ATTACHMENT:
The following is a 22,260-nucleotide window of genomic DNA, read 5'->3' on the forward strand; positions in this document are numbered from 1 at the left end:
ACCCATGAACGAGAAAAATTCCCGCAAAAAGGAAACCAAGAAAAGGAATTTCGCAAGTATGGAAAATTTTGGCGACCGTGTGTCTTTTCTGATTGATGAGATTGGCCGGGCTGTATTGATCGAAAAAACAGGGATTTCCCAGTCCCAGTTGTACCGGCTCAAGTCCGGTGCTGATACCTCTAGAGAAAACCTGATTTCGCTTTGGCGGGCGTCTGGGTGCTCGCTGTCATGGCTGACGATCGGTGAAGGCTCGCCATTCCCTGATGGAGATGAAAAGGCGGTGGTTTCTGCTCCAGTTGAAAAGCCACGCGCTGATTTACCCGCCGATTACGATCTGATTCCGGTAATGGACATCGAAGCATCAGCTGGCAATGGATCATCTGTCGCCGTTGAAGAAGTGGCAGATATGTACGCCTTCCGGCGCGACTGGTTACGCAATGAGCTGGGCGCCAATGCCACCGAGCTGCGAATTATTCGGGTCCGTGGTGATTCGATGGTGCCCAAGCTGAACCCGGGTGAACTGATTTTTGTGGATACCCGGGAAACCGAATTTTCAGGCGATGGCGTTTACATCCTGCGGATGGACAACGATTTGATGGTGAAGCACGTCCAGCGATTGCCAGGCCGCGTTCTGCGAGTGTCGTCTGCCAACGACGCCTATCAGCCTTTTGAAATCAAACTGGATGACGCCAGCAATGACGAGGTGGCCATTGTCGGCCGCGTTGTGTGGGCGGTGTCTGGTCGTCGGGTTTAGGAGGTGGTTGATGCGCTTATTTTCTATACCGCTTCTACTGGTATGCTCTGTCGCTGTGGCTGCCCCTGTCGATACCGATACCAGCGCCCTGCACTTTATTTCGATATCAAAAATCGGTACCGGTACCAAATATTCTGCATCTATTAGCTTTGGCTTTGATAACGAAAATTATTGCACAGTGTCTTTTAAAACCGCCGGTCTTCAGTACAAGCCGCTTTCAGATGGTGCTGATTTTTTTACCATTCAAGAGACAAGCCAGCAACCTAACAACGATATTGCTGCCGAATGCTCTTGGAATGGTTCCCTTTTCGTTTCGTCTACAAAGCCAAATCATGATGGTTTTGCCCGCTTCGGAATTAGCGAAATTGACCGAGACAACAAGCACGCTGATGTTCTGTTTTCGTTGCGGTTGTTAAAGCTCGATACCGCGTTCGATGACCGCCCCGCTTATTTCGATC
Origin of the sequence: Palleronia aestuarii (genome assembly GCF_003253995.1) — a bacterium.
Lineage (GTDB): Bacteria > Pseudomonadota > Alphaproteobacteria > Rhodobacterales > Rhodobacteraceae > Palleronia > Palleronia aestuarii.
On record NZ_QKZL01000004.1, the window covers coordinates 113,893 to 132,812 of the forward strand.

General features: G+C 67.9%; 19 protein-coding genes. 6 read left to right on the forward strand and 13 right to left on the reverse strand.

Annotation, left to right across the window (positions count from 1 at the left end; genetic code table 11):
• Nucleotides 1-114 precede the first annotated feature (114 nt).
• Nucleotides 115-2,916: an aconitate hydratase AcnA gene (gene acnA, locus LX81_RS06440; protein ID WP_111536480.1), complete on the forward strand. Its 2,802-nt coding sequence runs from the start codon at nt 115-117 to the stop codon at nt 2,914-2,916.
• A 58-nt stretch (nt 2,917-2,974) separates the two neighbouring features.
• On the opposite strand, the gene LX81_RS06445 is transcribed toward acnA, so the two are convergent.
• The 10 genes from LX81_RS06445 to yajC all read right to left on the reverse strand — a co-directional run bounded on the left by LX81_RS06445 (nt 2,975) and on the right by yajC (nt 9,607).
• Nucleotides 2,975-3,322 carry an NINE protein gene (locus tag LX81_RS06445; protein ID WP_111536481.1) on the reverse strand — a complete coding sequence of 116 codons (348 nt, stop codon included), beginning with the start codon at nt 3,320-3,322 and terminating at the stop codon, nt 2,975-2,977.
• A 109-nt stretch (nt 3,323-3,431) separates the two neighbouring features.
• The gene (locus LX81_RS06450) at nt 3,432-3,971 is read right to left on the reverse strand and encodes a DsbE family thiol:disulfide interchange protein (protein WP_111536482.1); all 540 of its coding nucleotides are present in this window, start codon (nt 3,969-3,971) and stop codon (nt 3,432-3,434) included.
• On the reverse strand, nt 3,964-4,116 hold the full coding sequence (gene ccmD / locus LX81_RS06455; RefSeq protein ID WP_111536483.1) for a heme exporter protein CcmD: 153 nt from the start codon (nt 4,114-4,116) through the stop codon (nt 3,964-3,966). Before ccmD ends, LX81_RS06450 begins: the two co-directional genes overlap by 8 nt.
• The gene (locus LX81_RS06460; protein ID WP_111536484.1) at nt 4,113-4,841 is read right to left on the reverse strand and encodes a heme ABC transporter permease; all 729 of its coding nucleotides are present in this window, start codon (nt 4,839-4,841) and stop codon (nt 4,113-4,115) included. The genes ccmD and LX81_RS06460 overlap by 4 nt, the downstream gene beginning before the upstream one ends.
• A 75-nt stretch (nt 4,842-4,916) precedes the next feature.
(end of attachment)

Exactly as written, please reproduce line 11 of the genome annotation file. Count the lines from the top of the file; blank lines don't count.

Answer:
• On the opposite strand, the gene LX81_RS06445 is transcribed toward acnA, so the two are convergent.